How Wichita keeps up this relentless pace for 120 pages is one of the things that makes it such a good script. You’re gripped by how horrible these two men are. There are a few times where their actions venture into absurdity, but for the most part, it feels like two very angry demented men getting their “revenge” on the world. This is not for the weak. And if any sort of violence offends you, I’d probably skip this read and wait until tomorrow’s review. But this was such a page-scroller, it broke my top 25. Everyone say goodbye to Pictures of You. :(
[ ] trash
[ ] barely readable
[ ] worth the read
[ ] genius
What I learned from Wichita: The power of a great villain. The thing that kept me invested in this film was how bad the bad guys were. And when the bad guys are this bad, you’re dying to see them go down. I would’ve given my left arm to see the protagonist, Brooke, kill these men in the most horrifying awful fashion possible. This may seem like obvious advice but it really isn’t. There are many genres where you the writer have a choice to add a villain or not (romantic comedies for example). My suggestion is, if it fits, always add one. And make him someone we want to see pay. Audiences love to see the villain go down.
Synopsis: A single father tries to reconnect with his college daughter and teenage son on Spring Break.
About: Comedy spec that sold a couple of weeks ago. From what I heard, it spun around for awhile and nobody bit. Then it got scooped up at the last second.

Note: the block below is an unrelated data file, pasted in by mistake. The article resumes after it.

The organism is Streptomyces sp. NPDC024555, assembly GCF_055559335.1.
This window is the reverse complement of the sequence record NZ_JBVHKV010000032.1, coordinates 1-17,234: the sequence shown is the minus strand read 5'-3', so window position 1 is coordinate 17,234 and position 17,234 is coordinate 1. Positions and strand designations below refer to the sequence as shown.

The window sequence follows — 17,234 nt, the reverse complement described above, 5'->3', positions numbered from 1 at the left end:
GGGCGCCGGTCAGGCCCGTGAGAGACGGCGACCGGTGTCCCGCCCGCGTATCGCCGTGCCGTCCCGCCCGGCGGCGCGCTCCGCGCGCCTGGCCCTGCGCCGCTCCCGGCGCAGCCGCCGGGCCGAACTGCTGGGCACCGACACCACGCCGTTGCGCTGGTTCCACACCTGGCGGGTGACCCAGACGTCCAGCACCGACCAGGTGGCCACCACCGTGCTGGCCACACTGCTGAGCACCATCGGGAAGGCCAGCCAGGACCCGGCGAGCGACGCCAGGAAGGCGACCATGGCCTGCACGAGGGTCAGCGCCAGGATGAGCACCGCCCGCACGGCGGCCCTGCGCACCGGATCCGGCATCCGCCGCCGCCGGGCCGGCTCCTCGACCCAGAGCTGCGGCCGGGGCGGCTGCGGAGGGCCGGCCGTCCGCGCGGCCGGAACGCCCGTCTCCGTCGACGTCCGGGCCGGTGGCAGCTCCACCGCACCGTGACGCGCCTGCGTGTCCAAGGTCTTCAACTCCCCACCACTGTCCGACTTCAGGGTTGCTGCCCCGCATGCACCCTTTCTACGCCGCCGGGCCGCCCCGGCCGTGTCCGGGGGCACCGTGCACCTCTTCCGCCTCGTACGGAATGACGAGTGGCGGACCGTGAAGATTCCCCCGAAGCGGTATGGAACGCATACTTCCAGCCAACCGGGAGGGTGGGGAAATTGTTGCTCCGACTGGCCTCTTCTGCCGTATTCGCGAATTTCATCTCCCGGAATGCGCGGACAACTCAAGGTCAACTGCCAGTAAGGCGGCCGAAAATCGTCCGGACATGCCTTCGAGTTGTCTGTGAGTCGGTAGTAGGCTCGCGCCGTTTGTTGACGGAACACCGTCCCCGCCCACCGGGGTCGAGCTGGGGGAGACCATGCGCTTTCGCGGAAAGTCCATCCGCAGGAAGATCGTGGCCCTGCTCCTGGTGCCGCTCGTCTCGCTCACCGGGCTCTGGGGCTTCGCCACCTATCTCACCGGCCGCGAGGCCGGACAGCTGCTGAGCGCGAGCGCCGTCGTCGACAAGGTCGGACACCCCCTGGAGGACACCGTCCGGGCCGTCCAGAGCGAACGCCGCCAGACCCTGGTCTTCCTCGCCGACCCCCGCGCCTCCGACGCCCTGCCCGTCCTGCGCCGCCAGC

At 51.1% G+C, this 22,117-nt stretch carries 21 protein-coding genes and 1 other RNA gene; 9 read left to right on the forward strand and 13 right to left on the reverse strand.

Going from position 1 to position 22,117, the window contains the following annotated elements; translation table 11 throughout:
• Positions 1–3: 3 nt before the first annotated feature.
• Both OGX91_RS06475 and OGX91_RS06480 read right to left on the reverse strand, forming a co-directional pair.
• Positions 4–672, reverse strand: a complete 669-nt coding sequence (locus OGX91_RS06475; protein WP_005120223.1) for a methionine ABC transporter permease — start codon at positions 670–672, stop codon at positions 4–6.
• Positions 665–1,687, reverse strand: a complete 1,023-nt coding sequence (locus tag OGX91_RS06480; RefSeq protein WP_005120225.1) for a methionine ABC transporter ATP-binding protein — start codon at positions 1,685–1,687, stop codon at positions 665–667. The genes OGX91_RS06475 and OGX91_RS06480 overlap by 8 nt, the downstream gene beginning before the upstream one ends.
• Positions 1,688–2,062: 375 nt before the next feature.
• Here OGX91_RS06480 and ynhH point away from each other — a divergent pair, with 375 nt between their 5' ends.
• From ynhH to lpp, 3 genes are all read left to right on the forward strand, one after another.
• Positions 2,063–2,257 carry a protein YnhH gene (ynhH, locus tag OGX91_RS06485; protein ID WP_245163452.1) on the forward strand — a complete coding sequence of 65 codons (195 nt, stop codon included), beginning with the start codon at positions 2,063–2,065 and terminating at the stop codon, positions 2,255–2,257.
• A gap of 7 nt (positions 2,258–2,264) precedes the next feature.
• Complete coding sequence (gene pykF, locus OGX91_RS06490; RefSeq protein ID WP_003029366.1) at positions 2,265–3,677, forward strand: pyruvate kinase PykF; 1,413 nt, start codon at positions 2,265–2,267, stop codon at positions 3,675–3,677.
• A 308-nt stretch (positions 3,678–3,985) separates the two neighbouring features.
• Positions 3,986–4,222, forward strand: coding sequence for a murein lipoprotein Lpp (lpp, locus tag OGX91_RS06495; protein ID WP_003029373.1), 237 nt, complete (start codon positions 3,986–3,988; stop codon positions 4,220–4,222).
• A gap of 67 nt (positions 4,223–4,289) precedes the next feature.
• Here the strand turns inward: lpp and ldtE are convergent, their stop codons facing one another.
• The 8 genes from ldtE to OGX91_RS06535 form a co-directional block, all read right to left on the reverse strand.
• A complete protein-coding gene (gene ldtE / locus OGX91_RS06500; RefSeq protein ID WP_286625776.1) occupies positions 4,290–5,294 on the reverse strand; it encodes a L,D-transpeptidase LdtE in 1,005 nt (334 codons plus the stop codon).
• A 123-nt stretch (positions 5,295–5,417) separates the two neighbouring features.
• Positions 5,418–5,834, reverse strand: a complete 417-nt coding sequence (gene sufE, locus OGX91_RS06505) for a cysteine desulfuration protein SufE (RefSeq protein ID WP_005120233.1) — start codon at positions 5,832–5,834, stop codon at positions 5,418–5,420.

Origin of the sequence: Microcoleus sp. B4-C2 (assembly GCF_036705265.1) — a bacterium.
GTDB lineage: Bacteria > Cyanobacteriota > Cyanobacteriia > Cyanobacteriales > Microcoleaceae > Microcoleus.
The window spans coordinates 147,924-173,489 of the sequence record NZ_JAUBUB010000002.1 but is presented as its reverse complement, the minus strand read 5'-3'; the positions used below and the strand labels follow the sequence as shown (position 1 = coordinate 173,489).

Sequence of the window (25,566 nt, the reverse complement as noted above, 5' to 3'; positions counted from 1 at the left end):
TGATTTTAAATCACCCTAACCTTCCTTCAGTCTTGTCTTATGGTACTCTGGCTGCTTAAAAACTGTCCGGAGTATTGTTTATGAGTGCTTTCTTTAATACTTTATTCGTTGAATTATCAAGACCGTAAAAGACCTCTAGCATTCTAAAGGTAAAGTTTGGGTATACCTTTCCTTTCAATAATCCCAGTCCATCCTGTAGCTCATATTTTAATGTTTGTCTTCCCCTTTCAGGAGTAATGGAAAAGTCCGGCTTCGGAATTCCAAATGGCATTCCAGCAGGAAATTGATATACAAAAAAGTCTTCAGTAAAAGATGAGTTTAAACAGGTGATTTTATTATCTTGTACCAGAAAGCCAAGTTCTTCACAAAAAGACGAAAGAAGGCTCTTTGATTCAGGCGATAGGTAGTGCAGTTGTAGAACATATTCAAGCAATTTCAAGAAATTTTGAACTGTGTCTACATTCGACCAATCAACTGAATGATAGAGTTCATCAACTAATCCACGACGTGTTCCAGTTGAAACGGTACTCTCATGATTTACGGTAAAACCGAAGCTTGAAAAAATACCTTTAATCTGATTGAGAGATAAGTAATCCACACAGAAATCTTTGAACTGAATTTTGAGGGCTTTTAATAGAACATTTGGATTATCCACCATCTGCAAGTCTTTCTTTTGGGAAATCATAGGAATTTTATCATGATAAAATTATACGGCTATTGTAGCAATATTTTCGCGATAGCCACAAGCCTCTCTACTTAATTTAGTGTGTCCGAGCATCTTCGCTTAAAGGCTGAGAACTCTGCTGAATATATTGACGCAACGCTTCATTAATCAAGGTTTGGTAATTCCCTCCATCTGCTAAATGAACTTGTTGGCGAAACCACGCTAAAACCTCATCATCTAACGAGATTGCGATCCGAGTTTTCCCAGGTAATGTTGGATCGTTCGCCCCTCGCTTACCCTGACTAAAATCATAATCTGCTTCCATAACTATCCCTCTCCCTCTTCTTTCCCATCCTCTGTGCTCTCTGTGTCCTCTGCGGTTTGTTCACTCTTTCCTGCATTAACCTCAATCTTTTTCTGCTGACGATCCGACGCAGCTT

Writer: Christopher Baldi
The first fifteen pages of the screenplay are always the toughest. Because, as every good screenwriter knows, you’re trying to set up a lot of information in a very short period of time, you’re trying to do it without drawing attention to it, and on top of all that, you’re trying to entertain the audience. That’s why when I started reading Call Me Rusty, I was convinced I was reading some lucky amateur who conned a producer into paying his rent for the next couple of years. Christopher Baldi seemed like he concocted the first 15 minutes of his screenplay on his way to work. Nothing anybody does rings true. The basic set-up of the film is that the boss tells Rusty: “If you want me to give you a promotion, you have to bring me back a picture of you and your family on vacation.” That is the set-up to a script that just sold to mid six-figures.
Needless to say, I didn’t expect much from Call Me Rusty. And for a while, I didn’t get it. RUSTY (who may or may not be Clark Oswald’s son from National Lampoon’s Vacation) is a workaholic who hasn’t paid attention to his family since his wife left them 10 years ago. He’s got a hot 21 year old daughter and a horny teenage son. When he’s denied a promotion for not being enough of a “family man”, he begs his boss to give him a chance to prove that he is. Begrudgingly, his boss says if he spends a vacation with his family and shows him a picture of them together, he’ll think about giving him the promotion.